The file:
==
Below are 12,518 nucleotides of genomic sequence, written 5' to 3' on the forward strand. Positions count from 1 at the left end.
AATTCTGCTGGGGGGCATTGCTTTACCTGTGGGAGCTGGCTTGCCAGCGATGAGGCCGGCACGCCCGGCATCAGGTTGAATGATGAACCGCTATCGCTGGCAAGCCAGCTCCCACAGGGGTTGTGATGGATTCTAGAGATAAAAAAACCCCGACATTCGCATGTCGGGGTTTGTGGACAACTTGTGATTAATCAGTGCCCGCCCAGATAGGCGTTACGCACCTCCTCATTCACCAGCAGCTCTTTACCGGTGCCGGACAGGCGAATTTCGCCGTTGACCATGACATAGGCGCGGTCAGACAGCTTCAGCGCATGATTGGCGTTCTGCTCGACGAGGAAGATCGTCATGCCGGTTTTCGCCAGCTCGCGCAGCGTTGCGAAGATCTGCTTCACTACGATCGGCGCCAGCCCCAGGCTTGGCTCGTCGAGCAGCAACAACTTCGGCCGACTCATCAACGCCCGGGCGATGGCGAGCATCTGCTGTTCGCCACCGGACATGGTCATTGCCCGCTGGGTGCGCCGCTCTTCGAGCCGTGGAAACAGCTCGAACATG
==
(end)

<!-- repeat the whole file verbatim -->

Below are 12,518 nucleotides of genomic sequence, written 5' to 3' on the forward strand. Positions count from 1 at the left end.
AATTCTGCTGGGGGGCATTGCTTTACCTGTGGGAGCTGGCTTGCCAGCGATGAGGCCGGCACGCCCGGCATCAGGTTGAATGATGAACCGCTATCGCTGGCAAGCCAGCTCCCACAGGGGTTGTGATGGATTCTAGAGATAAAAAAACCCCGACATTCGCATGTCGGGGTTTGTGGACAACTTGTGATTAATCAGTGCCCGCCCAGATAGGCGTTACGCACCTCCTCATTCACCAGCAGCTCTTTACCGGTGCCGGACAGGCGAATTTCGCCGTTGACCATGACATAGGCGCGGTCAGACAGCTTCAGCGCATGATTGGCGTTCTGCTCGACGAGGAAGATCGTCATGCCGGTTTTCGCCAGCTCGCGCAGCGTTGCGAAGATCTGCTTCACTACGATCGGCGCCAGCCCCAGGCTTGGCTCGTCGAGCAGCAACAACTTCGGCCGACTCATCAACGCCCGGGCGATGGCGAGCATCTGCTGTTCGCCACCGGACATGGTCATTGCCCGCTGGGTGCGCCGCTCTTCGAGCCGTGGAAACAGCTCGAACATG